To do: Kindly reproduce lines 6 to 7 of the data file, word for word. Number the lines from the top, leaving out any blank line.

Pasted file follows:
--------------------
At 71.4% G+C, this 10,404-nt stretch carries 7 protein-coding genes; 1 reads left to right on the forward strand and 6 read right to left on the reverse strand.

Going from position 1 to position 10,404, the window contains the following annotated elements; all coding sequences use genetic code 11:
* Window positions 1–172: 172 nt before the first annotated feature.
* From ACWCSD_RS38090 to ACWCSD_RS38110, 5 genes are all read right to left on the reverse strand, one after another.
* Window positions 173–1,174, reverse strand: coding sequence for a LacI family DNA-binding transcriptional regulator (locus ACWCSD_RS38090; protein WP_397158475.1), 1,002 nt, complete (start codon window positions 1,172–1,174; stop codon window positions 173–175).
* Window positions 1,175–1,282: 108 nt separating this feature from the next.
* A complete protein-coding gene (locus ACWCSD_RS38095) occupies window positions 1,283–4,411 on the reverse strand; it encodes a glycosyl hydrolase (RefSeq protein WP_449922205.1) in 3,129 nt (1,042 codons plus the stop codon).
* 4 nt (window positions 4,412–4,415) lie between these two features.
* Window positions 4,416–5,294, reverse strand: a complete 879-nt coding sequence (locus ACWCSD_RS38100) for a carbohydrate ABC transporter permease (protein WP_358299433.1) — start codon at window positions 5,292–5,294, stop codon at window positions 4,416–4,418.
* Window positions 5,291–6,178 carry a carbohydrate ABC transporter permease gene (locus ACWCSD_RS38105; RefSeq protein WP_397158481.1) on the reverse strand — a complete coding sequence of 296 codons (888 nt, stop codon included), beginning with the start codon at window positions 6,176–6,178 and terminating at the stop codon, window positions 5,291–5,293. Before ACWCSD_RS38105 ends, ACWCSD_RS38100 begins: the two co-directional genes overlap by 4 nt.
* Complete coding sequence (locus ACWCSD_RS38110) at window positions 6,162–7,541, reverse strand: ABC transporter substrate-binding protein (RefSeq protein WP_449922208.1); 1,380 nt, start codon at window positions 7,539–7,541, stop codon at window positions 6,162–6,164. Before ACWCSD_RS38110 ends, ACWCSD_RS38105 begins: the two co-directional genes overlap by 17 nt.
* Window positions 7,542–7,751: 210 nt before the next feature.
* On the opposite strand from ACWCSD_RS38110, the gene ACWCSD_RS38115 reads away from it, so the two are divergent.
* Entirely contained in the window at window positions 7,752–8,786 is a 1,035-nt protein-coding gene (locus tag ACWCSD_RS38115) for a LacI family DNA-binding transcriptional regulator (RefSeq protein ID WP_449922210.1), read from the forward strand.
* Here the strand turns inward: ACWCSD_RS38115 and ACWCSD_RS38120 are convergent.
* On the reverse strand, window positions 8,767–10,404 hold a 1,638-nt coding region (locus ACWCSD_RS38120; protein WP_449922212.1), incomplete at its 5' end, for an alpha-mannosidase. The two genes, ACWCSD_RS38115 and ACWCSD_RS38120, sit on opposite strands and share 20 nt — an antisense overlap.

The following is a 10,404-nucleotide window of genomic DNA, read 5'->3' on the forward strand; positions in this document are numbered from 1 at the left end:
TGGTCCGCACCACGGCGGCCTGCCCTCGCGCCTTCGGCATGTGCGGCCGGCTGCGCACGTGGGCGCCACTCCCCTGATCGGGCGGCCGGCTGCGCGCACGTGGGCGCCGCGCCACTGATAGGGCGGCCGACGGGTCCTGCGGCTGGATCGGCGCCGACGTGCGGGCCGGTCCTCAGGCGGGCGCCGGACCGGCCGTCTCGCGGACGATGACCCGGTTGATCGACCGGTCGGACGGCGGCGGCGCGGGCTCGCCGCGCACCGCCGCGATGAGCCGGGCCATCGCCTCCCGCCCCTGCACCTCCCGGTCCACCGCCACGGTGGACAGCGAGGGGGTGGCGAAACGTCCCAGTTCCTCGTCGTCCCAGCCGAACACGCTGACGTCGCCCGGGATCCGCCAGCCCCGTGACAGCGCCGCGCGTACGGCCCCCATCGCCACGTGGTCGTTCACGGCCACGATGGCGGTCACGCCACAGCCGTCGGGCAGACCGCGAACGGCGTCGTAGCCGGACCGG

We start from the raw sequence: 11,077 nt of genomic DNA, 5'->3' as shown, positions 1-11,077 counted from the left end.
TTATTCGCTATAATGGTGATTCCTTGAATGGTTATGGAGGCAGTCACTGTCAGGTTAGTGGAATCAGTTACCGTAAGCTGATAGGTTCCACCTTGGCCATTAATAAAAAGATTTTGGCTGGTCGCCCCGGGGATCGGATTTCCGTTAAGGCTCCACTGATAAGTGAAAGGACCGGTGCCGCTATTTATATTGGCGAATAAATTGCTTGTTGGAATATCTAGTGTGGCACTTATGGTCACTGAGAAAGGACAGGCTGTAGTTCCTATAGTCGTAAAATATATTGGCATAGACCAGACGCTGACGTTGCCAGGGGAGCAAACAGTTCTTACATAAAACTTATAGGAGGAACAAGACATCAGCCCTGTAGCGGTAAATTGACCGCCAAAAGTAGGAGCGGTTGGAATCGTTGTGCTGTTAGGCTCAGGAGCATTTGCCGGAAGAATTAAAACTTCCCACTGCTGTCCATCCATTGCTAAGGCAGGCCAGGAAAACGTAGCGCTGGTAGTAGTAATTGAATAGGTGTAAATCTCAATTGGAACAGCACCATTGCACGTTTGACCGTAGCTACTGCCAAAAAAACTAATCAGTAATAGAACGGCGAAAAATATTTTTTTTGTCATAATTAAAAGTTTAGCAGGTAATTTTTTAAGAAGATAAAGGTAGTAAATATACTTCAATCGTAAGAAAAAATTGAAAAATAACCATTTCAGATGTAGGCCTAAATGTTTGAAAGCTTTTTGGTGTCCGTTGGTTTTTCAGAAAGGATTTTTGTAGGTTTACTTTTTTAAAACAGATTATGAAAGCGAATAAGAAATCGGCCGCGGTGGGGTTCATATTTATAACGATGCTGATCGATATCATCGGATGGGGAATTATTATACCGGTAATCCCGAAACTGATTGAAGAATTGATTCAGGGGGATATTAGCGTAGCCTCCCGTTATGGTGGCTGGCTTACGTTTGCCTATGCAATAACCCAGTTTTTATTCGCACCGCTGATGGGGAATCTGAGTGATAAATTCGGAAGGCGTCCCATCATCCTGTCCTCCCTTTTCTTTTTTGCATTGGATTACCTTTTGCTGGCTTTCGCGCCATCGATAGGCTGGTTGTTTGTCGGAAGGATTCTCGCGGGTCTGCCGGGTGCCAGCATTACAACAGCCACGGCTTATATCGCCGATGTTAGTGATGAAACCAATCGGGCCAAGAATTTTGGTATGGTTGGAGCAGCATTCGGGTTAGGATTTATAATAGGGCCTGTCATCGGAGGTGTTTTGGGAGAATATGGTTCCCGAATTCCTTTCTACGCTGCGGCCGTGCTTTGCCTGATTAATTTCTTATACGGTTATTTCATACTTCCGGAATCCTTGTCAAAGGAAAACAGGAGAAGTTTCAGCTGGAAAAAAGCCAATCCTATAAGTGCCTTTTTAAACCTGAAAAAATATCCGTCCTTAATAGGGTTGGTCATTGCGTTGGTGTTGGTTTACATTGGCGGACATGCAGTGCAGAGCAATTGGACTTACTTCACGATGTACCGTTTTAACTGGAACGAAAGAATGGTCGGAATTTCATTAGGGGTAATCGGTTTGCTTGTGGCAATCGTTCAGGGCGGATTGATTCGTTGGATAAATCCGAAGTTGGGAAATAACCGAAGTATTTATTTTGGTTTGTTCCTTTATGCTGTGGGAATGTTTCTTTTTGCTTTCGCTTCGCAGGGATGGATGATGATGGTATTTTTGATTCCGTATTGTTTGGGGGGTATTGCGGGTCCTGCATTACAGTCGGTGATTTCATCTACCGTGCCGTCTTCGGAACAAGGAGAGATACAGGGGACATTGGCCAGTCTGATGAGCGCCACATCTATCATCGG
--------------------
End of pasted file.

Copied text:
* Window positions 1,175–1,282: 108 nt separating this feature from the next.
* A complete protein-coding gene (locus ACWCSD_RS38095) occupies window positions 1,283–4,411 on the reverse strand; it encodes a glycosyl hydrolase (RefSeq protein WP_449922205.1) in 3,129 nt (1,042 codons plus the stop codon).